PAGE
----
It’s that time of year again when we have started or broken our New Years Resolutions. The usual ones are: weight loss, quit smoking and joining the gym.
Mine each year is to get ready for the weddings.
For me, January is the beginning of Wedding Season.
Yes, Wedding Season. June brides start in January. Some start January two years earlier to get the Venue and the Officiant they want.
I don’t know if I ever mentioned, that I perform Wedding Ceremonies. I’m a Minister.
This week with the snow blowing and the polar freeze going on, it’s time for the first Bridal Show of the year.
Over the next few months, I will talk with a lot of future brides and grooms. I’ll confirm dates and help with vows and answer many questions.
The “many questions” is what this blog is about.
So what does your Officiant do? I can answer for myself what I do and what many do, but these are questions you should ask your Officiant.
The most asked question is … What does it cost?
The answer to that is … It depends… What do you want them to do for you?
Keeping in mind that in most cases your Officiant does not just show up and marry you. We do those types of weddings but most likely, they are spending a lot of time talking with you and helping you.
Here’s what I can tell you. The person doing your wedding is a very involved person at your wedding. You should feel comfortable with them. You should have access to communicate with them. You should be able to hear back from them in days, not weeks.
If this is missing, no matter what you are paying, you are not getting the support you need.
In Canada, an Officiant has to be registered with a Government Number, yes it’s a license. No, we can not get one online. We must be supported by a governing body to have one.
You have the right to see that registration. It is posted on the Government Website and yes, you should check, that way you know you are dealing with a professional.
What your Officiant should do for you is set up meetings to help you with questions. This meeting can be in person, by phone or over the internet.
They can help with vows and should have some samples to help you if you want to write your own.
They can help you design your wedding ceremony and give suggestions that will help your ceremony be less complicated so you can be more relaxed at the time of your ceremony.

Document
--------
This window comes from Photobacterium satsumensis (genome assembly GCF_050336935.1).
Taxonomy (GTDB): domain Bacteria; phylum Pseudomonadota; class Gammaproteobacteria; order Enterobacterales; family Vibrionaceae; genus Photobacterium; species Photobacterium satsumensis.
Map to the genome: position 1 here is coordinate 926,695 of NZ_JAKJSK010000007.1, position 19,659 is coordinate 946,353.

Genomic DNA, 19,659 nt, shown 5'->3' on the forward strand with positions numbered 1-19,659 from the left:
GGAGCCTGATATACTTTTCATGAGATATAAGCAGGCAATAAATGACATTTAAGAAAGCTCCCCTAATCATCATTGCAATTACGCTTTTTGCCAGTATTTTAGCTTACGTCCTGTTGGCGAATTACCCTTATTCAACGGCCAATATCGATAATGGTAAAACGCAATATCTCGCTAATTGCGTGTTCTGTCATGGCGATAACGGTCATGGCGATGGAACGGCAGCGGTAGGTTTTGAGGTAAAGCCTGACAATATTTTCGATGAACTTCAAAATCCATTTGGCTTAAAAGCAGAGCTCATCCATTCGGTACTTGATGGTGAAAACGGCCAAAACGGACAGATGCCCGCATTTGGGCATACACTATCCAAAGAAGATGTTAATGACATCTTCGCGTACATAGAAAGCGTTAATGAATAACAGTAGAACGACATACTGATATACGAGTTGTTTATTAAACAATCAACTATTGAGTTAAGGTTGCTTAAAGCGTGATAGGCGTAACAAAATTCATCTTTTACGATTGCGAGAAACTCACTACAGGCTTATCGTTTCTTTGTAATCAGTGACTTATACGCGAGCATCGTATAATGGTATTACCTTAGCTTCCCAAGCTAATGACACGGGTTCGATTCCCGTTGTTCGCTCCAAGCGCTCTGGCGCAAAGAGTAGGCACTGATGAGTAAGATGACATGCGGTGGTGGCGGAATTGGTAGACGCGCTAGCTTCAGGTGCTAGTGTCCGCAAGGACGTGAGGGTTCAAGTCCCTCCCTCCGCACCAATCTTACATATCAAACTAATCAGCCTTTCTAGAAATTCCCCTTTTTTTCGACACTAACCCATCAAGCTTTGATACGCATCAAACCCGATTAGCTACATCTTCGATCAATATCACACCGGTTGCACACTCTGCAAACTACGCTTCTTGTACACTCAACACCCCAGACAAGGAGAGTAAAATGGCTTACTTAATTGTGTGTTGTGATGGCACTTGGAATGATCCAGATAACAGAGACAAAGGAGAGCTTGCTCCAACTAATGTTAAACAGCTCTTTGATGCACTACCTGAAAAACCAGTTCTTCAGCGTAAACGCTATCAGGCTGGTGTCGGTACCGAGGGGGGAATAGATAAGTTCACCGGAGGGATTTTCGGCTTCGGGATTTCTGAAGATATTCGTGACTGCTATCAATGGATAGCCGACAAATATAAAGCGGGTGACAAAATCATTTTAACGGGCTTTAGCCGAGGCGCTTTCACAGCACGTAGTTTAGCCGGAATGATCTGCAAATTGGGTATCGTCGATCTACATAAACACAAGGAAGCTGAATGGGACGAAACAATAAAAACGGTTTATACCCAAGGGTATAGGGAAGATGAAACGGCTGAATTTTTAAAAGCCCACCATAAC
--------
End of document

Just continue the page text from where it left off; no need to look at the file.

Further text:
Your Officiant should be there to bounce ideas off and help with concerns.
They can come to rehearsal to help you and your wedding party go through the ceremony.
On your wedding day, the Officiant will take control of your ceremony, leading you and your guest through the service.
They will also take the responsibility of making sure all the detailed information is on your license.
Most will not take possession of your license until your wedding day when they become responsible to sign it and send it off to make it all legal.
Your Officiant should be a person who is willing to help make your day, not just official, but easier for you.
Back to the cost, now you see how much interaction is going to happen between you and your Officiant. You see how important they are. The reality is without your Officiant, you are having a party, not a wedding. Most charged for a good Officiant less than you pay for a wedding bouquet. Choose your Officiant with the same care you do your bouquet.
At the end of the day, your Officiant nor your bouquet will go home with you but they are both very personal to your day.
2 thoughts on “You’re thinking New Years Resolutions and I’m Thinking Weddings”
Wow, how interesting! An Officiant? Or Officiate? I imagine we have some equivalency here in the states, but you don’t hear about it much. That must be fascinating to be a minister. Do you have an official “church?” I imagine they have their own locations in mind mostly then, rather than churches.
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Yes, I am actually associated with a church in London Ontario. I love doing weddings. Its very rewarding, but most special is when you get to marry off your friends and their children. This year I performed a wedding for a young man I hired when he was 15 years old to work in the kitchen in the retirement home I ran. He is now 25 and I had the privilege of marrying him in his mothers home. I can not tell you what that meant to me.
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